Report: Tablet Sales Fall for Second Straight Quarter

Global tablet shipments have declined for the second straight quarter, according to a new report from International Data Corp. (IDC).  The 5.9 percent drop in the first quarter of 2015, as compared to the same period last year, followed a 3.2 percent year over year drop in the final quarter of 2014 that was the segments first contraction ever.

"The market slowdown that we witnessed last quarter is continuing to impact the tablet segment, but we see some growth areas that are starting to materialize," said Jean Philippe Bouchard, research director for tablets, in a prepared statement. "Cellular-enabled tablets are outgrowing the rest of the market, providing an additional revenue stream for OEMs (original equipment manufacturers) and mobile operators. In addition to driving higher usage than Wi-Fi-only tablets, cellular-enabled tablets also help position the segment as true mobile solutions rather than stay-at-home devices."

Apple maintains its leadership position with a 26.8 percent market share and 12.6 percent shipments for the quarter. That's down from 16.4 million shipments year over year and represents a negative growth rate of nearly 23 percent. It's also the fifth consecutive quarter the company has seen a decline in tablet sales.

"iPads continue to suffer from the success of the new iPhone and to a lesser extent of the Mac product line," according to a news release. "IDC expects Apple to record negative growth until the iPad portfolio is significantly refreshed, either with the expected increase in screen sizes or by introducing a dedicated version of iOS for its tablet lineup."

Samsung also maintained it's place, second, despite fewer shipments and shrinking market share. The company sold 9 million units for the quarter, down 1.8 million from 2014's first quarter, and saw its share of the market fall slightly from 21.6 percent to 19.1.

"The market shift to connected tablets will likely benefit the Korean vendor as they can and should leverage their mobile expertise and carrier relationships," according to information released by IDC.

Lenovo was the only top-three tablet vendor to see positive growth year over year, moving approximately half a million more units in the quarter as compared to the same period last year, for a total of 2.5 million. On the strength of that 23 percent growth, the company's market share improved from 4.1 to 5.3 percent. A variety of low-cost offerings and a brand that performs well in PC and smartphone markets has helped the company grow in the tablet market, according to IDC.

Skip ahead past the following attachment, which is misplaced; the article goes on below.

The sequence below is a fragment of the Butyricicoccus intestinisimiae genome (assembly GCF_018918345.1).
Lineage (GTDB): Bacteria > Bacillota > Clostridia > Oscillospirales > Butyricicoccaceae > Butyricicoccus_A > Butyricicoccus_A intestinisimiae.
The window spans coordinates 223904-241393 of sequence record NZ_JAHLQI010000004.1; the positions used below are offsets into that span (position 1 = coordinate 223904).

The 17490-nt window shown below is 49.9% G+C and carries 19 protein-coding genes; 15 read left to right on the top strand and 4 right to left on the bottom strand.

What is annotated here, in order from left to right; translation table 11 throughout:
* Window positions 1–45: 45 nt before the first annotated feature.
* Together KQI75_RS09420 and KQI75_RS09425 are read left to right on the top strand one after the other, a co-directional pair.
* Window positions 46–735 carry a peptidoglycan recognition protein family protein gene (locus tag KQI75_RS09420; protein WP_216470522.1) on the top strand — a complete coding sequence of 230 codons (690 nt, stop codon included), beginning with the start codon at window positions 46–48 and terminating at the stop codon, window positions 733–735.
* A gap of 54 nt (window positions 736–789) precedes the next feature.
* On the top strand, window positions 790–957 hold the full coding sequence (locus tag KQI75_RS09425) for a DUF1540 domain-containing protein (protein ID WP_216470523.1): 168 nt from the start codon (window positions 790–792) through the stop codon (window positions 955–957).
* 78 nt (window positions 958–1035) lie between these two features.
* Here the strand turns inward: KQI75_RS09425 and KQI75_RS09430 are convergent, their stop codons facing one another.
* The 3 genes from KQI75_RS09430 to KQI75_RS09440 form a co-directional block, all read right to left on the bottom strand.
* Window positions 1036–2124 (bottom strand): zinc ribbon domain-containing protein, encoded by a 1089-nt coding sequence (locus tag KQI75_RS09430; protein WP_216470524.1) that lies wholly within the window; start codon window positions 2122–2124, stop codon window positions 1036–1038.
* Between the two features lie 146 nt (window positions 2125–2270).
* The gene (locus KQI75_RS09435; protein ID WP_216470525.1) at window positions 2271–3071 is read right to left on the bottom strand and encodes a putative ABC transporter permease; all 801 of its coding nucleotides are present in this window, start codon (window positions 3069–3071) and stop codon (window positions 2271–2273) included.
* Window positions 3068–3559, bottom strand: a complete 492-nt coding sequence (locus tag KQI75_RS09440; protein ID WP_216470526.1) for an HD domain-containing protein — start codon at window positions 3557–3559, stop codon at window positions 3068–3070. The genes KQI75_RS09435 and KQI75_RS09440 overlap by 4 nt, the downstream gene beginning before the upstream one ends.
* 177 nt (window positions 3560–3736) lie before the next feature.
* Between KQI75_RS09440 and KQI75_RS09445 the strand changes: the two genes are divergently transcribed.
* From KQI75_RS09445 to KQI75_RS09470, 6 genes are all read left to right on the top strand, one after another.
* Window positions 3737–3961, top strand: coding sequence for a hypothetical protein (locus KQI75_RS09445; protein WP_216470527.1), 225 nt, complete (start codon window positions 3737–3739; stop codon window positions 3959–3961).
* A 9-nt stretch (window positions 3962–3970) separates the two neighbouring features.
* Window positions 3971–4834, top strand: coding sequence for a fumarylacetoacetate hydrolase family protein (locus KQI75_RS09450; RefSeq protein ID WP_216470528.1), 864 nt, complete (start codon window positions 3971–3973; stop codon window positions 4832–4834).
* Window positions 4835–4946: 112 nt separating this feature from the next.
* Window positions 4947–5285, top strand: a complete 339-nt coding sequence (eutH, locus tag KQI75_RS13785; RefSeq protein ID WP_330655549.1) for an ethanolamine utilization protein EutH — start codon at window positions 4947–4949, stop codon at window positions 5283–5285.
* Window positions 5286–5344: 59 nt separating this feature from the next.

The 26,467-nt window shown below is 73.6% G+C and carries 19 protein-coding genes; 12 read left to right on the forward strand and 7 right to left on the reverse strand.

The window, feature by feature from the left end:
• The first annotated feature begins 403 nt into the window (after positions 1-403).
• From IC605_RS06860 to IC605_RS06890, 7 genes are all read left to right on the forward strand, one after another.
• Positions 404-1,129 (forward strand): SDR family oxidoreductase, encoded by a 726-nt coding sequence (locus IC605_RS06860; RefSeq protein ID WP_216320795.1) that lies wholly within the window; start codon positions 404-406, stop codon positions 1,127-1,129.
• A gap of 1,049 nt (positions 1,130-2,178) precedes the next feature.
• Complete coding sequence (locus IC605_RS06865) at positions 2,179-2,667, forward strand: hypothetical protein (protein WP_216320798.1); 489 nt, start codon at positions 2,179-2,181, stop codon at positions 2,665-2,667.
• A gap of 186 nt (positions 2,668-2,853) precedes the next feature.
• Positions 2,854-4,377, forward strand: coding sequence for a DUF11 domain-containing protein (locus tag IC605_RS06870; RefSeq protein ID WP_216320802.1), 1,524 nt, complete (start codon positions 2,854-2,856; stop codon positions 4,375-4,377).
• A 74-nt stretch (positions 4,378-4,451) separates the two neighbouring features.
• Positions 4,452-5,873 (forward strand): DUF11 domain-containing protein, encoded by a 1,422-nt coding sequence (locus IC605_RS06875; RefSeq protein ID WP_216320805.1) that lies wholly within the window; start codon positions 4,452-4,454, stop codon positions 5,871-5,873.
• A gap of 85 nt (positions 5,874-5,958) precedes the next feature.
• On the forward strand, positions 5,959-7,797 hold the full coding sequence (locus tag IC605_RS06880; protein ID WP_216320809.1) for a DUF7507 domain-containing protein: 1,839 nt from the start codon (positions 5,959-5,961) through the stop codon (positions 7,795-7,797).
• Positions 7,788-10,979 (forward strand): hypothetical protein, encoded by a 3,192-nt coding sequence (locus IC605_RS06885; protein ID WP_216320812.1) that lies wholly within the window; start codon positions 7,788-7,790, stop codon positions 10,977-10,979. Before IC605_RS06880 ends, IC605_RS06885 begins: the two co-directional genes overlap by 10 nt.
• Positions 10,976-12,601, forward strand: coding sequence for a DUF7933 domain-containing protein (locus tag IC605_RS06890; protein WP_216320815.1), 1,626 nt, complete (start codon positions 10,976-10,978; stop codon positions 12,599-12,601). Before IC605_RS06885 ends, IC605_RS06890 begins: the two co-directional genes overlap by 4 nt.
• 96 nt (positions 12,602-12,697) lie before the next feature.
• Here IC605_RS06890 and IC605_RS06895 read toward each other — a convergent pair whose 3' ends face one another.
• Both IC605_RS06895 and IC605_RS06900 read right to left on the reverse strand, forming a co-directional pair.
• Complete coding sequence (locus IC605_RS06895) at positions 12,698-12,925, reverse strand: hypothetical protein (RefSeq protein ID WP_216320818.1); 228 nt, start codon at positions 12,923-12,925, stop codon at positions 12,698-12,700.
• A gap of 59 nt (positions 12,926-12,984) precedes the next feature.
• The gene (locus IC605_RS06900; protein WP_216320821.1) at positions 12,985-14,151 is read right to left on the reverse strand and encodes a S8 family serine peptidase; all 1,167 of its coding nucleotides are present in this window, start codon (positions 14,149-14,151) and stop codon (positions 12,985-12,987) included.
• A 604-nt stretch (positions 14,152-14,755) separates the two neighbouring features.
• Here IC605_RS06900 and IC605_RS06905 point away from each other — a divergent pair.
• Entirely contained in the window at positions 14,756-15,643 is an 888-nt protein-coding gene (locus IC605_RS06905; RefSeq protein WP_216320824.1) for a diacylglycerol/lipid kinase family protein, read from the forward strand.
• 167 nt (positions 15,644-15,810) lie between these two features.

Asus saw a year over year decline of 30.6 percent as unit sales fell from 2.6 million to 1.8 million. The company's market share also fell 1.4 percentage points to land at 3.8 percent for the most recent quarter, good enough for fourth place.

LG sits in fifth place with a 3.1 percent market share. That's up from just .2 percent in the first quarter of last year, reflecting a year over year increase from only about 100,000 shipments to 1.4 million.

"It wasn't too long ago that LG Electronics exited the tablet market due to the poor performance of its original Optimus Pad," according to an IDC news release. "However, since returning to the tablet business in late 2013, LG has been able to leverage its relationship with local telcos, garnering an impressive 10 percent growth over the fourth quarter in a market that declined -38 percent quarter over quarter and capturing a spot in the worldwide top 5."

"Although the tablet market is in decline, 2-in-1's are certainly a bright spot," said Jitesh Ubrani, senior research analyst for IDC's Worldwide Quarterly Tablet Tracker, in a prepared statement. "While 2-in-1, or detachables, still account for a small portion of the overall market, growth in this space has been stunning as vendors like Asus, Acer and E-Fun have been able to offer products at a fantastic value; and vendors like Microsoft have been able to drive growth at the high end with devices like the Surface Pro 3."

About the Author

Joshua Bolkan is contributing editor for Campus Technology, THE Journal and STEAM Universe. He can be reached at [email protected].